“We aim to harness the collective power of parents — and at 35 million American families with children under the age of 18, we're a powerful group — to deliver change,” Loftspring says. “And for those parents who want to take on a leadership role, we are organizing our steering committee now.”
The Breeding Ground’s three-person team works with advisors from the University of Pennsylvania’s Wharton School, Hughes Strategies Ltd. and Centric Consulting to advocate for gender-neutral paid leave, affordable and quality early childhood education, flexible workplace policies, equality at home and at work and other issues that affect working parents.
By accessing The Breeding Ground’s interactive platform, registered members can share their experiences, connect to legislators, plan meetups and take advantage of other family-focused resources.
Members can also apply to lead a local chapter and host regional events related to awareness and legislative advocacy. Those interested in getting involved should email hello@thebreedingground.org.

Local tech startup tilr receives job-creation city grant

Last month, the City of Cincinnati granted a Job Creation Tax Credit to tilr, a company that will use the funds to hire 150 employees over the next three years.
The tech startup uses a patent-pending algorithm to connect qualified workers with area companies on an as-needed, on-demand basis. tilr endeavors to save time for both candidates and employers by streamlining the job application process and eliminating the need for cover letters and lengthy interviews.
Interested employers can visit tilr’s website and browse hundreds of vetted, trusted workers to meet a variety of short- and long-term placement needs. For employees, tilr provides a background check, introductory phone call and membership in the online community.

The company was incorporated in October of 2015 by five co-founders: Carisa Miklusak, Summer Crenshaw, Luke Vigeant, Sam Pillersdorf and Stephen Shefsky.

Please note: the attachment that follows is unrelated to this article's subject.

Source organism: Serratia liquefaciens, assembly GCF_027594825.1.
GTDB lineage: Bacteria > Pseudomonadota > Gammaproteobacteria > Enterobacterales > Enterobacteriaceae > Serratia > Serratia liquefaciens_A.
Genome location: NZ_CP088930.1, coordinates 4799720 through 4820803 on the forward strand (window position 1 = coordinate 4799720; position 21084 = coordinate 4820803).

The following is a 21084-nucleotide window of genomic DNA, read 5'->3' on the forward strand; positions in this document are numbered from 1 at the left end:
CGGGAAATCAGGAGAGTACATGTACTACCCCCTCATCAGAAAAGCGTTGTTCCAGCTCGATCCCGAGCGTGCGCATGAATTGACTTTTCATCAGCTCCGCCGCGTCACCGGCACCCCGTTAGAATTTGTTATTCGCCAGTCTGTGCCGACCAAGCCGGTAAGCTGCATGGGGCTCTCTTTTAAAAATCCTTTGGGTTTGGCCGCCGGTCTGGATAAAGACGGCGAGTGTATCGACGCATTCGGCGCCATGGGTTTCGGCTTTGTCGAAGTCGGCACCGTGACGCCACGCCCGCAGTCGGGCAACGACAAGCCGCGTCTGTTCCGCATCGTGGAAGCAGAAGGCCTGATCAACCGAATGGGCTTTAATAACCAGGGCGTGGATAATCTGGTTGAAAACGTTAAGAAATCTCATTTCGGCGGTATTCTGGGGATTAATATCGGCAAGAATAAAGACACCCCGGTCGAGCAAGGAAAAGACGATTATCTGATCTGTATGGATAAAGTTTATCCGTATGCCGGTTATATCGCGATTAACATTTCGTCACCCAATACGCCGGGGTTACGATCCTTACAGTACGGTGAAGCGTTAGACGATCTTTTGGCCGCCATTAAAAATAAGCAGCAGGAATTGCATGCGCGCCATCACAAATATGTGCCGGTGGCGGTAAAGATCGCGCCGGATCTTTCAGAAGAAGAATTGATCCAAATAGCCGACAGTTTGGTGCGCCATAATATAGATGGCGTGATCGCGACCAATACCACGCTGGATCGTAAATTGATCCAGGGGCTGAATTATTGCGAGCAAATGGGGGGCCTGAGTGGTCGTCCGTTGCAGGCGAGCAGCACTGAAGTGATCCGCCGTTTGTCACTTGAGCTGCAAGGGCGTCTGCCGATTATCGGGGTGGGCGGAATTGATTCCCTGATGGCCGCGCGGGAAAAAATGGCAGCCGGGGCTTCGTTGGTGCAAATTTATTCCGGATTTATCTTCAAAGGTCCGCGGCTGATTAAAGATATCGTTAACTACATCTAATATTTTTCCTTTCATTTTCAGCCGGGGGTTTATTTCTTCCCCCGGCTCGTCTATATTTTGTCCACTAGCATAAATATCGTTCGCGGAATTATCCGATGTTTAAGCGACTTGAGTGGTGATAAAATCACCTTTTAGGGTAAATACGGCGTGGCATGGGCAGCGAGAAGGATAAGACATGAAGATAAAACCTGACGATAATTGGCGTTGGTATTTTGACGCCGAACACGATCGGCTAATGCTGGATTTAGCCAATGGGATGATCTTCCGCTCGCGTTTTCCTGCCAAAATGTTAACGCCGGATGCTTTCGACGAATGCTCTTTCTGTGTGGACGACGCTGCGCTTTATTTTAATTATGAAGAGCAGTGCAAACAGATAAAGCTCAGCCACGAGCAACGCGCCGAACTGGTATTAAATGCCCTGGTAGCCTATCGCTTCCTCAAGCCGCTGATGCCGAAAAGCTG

"Not only is tilr a local direct employer that will grow to a projected 100-plus jobs over the next three years," says Crenshaw, who, along with her team has grown the company to 17 employees since launching. "It is also a marketplace with over 13,000 community members in the Cincinnati area placing individuals with companies for work opportunities."
tilr recently moved into a new space at 308 E. 8th Str. downtown.

"As tilr launched beta and market release of the product in the Cincinnati region, Cincinnati rose to the top as a premier destination for a tilr office," Crenshaw says. "After months of working in the market (and one of the co-founders being a Cincinnati native), the co-founders agreed that Cincinnati would become the operational headquarters for the organization. Working with REDI Cincinnati, tilr was able to secure an incentive package that encourages tilr’s growth and expansion."

Its partnership with the city involves a 12-year tax credit that is based on future job creation with an average salary of $55,000 per year.

Watch list: Five local startups positioned for big growth in 2017

As Greater Cincinnati’s tech scene continues to experience rapid growth — jumping from 35th to 16th out of 40 metro areas polled in 2016 — a few startups have begun to break from the pack and show serious promise.
Here are five tech companies to watch in the coming year:
Astronomer: Veteran entrepreneurs Ry Walker and Tim Brunk secured $1.9 million in seed capital to found this big-data startup, which in 2016 scored some big-name clients as well as a partnership with CVG to analyze airport-collected data.